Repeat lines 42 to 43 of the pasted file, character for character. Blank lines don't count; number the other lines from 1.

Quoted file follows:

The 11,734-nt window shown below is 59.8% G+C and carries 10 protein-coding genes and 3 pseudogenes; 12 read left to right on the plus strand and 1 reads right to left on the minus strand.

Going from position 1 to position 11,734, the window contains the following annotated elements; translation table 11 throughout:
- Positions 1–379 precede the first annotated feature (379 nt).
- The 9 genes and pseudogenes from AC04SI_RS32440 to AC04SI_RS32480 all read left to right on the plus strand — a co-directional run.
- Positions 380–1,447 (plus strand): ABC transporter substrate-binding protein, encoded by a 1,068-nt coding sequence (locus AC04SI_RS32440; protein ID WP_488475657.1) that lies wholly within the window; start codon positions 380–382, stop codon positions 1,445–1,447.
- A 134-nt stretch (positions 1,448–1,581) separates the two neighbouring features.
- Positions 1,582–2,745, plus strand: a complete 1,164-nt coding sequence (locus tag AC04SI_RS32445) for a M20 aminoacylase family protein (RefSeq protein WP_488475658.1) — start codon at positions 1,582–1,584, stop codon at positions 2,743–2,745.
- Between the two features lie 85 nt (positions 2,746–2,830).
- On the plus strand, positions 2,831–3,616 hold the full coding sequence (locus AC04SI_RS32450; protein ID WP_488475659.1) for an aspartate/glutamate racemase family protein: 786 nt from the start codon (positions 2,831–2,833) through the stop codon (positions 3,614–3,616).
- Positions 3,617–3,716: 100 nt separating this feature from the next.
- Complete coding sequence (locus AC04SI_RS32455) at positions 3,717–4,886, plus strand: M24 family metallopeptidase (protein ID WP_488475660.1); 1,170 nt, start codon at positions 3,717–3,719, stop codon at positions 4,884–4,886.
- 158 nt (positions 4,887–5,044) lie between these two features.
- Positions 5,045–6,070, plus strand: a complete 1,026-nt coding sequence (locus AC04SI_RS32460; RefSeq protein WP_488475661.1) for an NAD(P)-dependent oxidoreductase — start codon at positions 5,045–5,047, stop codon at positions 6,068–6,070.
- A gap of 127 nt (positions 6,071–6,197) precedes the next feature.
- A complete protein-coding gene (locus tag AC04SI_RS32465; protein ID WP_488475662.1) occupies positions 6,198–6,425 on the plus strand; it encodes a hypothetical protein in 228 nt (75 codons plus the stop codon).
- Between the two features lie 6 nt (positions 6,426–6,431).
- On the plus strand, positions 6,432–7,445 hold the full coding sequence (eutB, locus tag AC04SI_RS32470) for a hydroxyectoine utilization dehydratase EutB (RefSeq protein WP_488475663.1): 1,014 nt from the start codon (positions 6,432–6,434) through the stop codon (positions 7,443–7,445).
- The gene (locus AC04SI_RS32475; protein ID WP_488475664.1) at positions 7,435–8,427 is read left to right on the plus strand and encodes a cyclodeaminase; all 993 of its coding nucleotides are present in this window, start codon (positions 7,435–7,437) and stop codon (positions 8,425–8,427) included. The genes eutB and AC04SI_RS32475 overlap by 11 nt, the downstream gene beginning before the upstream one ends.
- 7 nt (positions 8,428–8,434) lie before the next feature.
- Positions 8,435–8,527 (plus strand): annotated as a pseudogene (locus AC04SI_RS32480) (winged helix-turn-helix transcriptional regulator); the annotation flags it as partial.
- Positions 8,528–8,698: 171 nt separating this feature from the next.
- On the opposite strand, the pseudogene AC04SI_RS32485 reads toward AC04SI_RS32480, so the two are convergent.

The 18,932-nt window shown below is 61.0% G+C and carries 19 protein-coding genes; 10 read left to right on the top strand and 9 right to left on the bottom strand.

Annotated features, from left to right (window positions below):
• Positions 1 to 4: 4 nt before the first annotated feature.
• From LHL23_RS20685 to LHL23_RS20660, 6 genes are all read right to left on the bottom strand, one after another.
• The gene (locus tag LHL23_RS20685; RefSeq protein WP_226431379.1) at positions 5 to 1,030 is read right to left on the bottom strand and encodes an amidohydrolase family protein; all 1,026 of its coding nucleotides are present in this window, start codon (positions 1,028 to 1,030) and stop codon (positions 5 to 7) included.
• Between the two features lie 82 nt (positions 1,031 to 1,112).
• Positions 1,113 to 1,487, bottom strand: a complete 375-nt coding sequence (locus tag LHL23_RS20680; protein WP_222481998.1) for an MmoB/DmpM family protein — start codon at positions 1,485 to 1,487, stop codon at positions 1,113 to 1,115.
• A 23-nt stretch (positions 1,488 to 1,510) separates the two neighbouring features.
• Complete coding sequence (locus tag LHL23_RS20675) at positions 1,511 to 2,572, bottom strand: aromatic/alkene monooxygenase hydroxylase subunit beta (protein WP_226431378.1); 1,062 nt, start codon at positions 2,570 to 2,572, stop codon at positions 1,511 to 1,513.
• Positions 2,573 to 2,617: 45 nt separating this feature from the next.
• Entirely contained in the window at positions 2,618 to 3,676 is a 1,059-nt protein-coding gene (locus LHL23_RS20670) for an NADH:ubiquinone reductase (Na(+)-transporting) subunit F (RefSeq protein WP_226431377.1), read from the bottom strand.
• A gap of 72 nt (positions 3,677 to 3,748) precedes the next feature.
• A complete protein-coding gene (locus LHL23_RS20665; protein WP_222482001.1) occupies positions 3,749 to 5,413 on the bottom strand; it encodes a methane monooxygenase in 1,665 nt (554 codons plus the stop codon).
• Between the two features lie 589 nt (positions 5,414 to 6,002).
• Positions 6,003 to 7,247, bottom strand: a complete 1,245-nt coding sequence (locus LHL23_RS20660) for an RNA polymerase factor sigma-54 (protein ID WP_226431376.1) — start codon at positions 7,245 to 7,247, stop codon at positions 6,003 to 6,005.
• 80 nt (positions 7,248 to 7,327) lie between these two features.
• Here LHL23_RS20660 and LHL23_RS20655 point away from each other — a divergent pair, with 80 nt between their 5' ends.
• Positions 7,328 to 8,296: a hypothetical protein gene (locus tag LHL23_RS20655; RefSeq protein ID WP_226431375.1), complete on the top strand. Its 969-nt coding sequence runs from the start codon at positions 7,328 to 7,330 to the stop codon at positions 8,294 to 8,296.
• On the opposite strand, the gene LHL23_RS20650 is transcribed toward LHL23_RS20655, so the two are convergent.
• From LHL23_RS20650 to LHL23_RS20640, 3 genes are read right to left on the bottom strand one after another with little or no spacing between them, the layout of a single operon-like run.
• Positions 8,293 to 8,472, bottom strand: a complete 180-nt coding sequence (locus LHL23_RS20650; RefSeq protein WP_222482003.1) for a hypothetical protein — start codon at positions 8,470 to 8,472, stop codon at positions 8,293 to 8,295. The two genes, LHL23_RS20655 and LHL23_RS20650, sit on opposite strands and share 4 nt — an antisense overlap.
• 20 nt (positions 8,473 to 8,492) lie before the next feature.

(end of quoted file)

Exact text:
• From LHL23_RS20650 to LHL23_RS20640, 3 genes are read right to left on the bottom strand one after another with little or no spacing between them, the layout of a single operon-like run.
• Positions 8,293 to 8,472, bottom strand: a complete 180-nt coding sequence (locus LHL23_RS20650; RefSeq protein WP_222482003.1) for a hypothetical protein — start codon at positions 8,470 to 8,472, stop codon at positions 8,293 to 8,295. The two genes, LHL23_RS20655 and LHL23_RS20650, sit on opposite strands and share 4 nt — an antisense overlap.